Fight disinformation and protect democratic communication on encrypted messaging apps
Encrypted Messaging (EMA) apps that rely on End-to-End Encryption (E2EE), like Signal, Telegram, and WhatsApp, offer a level of privacy and security that has made them remarkably popular among activists and others. who wish to communicate without fear. government oversight. These qualities also make them a useful vector of disinformation: they offer a means of disseminating untraceable complaints to users via trusted contacts in a secure environment. This guidance note argues that successfully tackling misinformation about EMAs does not require undermining this more powerful form of encryption.
Although EMAs typically encrypt the content of private messages end-to-end, they often do not encrypt the metadata of those messages. Interventions based on these metadata are particularly promising. The metadata-based transfer limits on WhatsApp, for example, appear to have slowed the proliferation of disinformation in India and elsewhere. Third-party reviews of these approaches are needed to develop and guide best practices for use on other platforms, especially given the broader criticisms and concerns about WhatsApp’s use of this metadata.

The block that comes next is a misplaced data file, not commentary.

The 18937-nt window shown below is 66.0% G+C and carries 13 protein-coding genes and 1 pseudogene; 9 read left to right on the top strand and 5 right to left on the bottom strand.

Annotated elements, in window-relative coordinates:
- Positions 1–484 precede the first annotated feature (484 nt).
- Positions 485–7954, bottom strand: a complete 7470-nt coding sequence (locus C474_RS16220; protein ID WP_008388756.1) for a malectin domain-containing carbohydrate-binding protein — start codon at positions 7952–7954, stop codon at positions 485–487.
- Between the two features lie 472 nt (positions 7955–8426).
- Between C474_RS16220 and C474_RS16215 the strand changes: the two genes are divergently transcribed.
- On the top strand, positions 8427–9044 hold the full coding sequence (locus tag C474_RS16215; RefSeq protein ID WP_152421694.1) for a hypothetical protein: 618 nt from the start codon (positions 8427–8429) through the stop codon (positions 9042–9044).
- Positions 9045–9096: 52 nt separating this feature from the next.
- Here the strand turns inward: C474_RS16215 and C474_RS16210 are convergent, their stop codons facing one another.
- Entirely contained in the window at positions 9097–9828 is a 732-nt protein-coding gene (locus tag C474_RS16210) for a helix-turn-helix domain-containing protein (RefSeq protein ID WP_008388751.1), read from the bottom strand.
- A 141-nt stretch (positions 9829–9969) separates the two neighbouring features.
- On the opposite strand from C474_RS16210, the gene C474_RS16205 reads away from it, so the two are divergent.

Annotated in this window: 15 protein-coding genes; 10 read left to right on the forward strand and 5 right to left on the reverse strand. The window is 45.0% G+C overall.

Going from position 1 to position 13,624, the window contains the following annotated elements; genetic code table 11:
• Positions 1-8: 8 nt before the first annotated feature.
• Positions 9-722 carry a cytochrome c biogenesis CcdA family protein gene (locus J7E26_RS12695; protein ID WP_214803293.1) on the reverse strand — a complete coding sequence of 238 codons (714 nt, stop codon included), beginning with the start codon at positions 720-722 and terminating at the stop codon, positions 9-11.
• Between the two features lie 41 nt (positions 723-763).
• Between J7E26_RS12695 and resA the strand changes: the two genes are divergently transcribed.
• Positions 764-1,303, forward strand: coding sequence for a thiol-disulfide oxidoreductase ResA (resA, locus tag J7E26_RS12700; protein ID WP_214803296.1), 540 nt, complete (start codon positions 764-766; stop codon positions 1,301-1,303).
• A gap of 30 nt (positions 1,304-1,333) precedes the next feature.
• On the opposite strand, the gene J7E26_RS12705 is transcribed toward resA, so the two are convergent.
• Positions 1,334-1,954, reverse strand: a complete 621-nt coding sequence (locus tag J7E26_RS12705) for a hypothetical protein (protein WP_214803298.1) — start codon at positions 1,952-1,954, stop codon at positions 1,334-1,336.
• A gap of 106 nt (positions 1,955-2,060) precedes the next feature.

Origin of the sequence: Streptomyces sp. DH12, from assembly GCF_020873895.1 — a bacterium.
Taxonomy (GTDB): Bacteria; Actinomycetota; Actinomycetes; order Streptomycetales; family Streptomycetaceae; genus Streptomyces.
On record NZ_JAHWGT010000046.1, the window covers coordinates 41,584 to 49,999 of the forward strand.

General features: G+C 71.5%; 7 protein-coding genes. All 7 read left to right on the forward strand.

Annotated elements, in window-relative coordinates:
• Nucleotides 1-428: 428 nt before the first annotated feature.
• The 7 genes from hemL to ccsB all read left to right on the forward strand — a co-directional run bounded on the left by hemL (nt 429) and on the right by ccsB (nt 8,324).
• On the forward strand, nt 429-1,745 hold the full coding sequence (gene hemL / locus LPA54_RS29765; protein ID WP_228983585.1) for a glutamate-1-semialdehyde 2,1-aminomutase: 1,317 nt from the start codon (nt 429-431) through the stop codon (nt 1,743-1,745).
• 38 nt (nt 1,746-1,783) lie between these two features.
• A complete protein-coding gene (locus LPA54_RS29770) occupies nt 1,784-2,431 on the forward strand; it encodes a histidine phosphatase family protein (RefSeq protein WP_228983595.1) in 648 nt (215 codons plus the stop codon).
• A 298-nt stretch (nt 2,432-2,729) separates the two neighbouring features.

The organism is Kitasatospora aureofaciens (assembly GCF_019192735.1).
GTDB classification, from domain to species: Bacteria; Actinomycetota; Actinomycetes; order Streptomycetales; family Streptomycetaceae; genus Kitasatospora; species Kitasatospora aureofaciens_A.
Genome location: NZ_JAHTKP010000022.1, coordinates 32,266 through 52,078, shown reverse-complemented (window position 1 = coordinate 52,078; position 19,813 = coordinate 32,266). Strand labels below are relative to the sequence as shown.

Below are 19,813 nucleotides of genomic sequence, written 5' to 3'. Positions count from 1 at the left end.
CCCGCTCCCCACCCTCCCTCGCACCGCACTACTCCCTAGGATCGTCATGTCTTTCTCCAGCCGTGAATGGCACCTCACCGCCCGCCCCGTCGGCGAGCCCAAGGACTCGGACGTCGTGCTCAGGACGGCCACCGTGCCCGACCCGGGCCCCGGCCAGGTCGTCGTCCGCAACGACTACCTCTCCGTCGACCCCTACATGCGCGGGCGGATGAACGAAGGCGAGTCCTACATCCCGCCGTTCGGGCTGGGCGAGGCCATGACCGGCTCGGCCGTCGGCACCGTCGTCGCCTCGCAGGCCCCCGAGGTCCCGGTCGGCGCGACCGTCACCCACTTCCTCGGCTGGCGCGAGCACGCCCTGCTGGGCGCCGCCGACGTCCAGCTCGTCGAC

Many EMAs offer mass public broadcasting channels in addition to private messaging. By creating automated tools to monitor the flow of disinformation between mainstream platforms and public channels on EMAs, counter-disinformation operations can design targeted cross-platform interventions. This is in line with the global push for increased accountability, transparency and accessibility of technology platforms for academics and journalists.
Disinformation campaigns on AMEs are successful primarily because of the privacy and trust they provide. Regulatory Responses to Disinformation EMAs should therefore target how this trust is exploited, rather than the use of E2EE by EMAs. For example, stricter advertising disclosure laws would prevent “influence farms” that coordinate on EMAs from delivering untraceable political messages.